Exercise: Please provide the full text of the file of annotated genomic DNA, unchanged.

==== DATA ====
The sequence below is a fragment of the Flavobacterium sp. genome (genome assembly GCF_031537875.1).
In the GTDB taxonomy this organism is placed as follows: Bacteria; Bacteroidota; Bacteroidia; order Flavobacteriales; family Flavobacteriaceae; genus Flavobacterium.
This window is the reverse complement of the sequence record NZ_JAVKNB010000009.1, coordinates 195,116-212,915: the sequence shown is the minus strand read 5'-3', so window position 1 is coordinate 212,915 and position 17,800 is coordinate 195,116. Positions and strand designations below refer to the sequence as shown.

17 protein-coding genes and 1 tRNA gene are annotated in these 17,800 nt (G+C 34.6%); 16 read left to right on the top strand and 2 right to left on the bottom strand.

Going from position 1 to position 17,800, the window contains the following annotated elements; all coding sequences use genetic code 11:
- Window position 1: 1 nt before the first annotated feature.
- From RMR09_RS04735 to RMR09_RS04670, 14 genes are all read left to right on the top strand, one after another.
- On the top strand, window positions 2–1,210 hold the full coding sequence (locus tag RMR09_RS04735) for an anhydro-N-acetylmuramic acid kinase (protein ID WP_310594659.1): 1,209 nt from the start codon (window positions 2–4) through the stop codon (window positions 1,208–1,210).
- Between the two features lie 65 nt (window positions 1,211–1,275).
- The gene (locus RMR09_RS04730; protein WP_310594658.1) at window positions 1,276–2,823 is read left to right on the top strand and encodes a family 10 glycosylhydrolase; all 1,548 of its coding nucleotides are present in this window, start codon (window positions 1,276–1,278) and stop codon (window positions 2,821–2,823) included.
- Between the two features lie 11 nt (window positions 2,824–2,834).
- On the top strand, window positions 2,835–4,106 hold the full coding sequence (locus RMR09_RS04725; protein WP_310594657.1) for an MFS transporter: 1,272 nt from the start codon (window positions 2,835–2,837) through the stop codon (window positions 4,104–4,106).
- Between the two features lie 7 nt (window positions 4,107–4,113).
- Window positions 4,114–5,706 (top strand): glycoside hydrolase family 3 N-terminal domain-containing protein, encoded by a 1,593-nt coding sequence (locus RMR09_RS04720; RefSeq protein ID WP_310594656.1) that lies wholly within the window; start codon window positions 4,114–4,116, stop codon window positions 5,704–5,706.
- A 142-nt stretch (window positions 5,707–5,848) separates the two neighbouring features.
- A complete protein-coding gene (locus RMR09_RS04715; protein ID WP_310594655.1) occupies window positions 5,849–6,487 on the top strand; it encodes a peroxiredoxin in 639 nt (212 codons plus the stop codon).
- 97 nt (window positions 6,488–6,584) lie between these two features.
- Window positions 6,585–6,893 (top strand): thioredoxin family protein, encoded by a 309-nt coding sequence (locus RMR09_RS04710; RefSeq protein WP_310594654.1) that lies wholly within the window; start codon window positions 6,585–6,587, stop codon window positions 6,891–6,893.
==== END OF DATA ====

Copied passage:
The sequence below is a fragment of the Flavobacterium sp. genome (genome assembly GCF_031537875.1).
In the GTDB taxonomy this organism is placed as follows: Bacteria; Bacteroidota; Bacteroidia; order Flavobacteriales; family Flavobacteriaceae; genus Flavobacterium.
This window is the reverse complement of the sequence record NZ_JAVKNB010000009.1, coordinates 195,116-212,915: the sequence shown is the minus strand read 5'-3', so window position 1 is coordinate 212,915 and position 17,800 is coordinate 195,116. Positions and strand designations below refer to the sequence as shown.

17 protein-coding genes and 1 tRNA gene are annotated in these 17,800 nt (G+C 34.6%); 16 read left to right on the top strand and 2 right to left on the bottom strand.

Going from position 1 to position 17,800, the window contains the following annotated elements; all coding sequences use genetic code 11:
- Window position 1: 1 nt before the first annotated feature.
- From RMR09_RS04735 to RMR09_RS04670, 14 genes are all read left to right on the top strand, one after another.
- On the top strand, window positions 2–1,210 hold the full coding sequence (locus tag RMR09_RS04735) for an anhydro-N-acetylmuramic acid kinase (protein ID WP_310594659.1): 1,209 nt from the start codon (window positions 2–4) through the stop codon (window positions 1,208–1,210).
- Between the two features lie 65 nt (window positions 1,211–1,275).
- The gene (locus RMR09_RS04730; protein WP_310594658.1) at window positions 1,276–2,823 is read left to right on the top strand and encodes a family 10 glycosylhydrolase; all 1,548 of its coding nucleotides are present in this window, start codon (window positions 1,276–1,278) and stop codon (window positions 2,821–2,823) included.
- Between the two features lie 11 nt (window positions 2,824–2,834).
- On the top strand, window positions 2,835–4,106 hold the full coding sequence (locus RMR09_RS04725; protein WP_310594657.1) for an MFS transporter: 1,272 nt from the start codon (window positions 2,835–2,837) through the stop codon (window positions 4,104–4,106).
- Between the two features lie 7 nt (window positions 4,107–4,113).
- Window positions 4,114–5,706 (top strand): glycoside hydrolase family 3 N-terminal domain-containing protein, encoded by a 1,593-nt coding sequence (locus RMR09_RS04720; RefSeq protein ID WP_310594656.1) that lies wholly within the window; start codon window positions 4,114–4,116, stop codon window positions 5,704–5,706.
- A 142-nt stretch (window positions 5,707–5,848) separates the two neighbouring features.
- A complete protein-coding gene (locus RMR09_RS04715; protein ID WP_310594655.1) occupies window positions 5,849–6,487 on the top strand; it encodes a peroxiredoxin in 639 nt (212 codons plus the stop codon).
- 97 nt (window positions 6,488–6,584) lie between these two features.
- Window positions 6,585–6,893 (top strand): thioredoxin family protein, encoded by a 309-nt coding sequence (locus RMR09_RS04710; RefSeq protein WP_310594654.1) that lies wholly within the window; start codon window positions 6,585–6,587, stop codon window positions 6,891–6,893.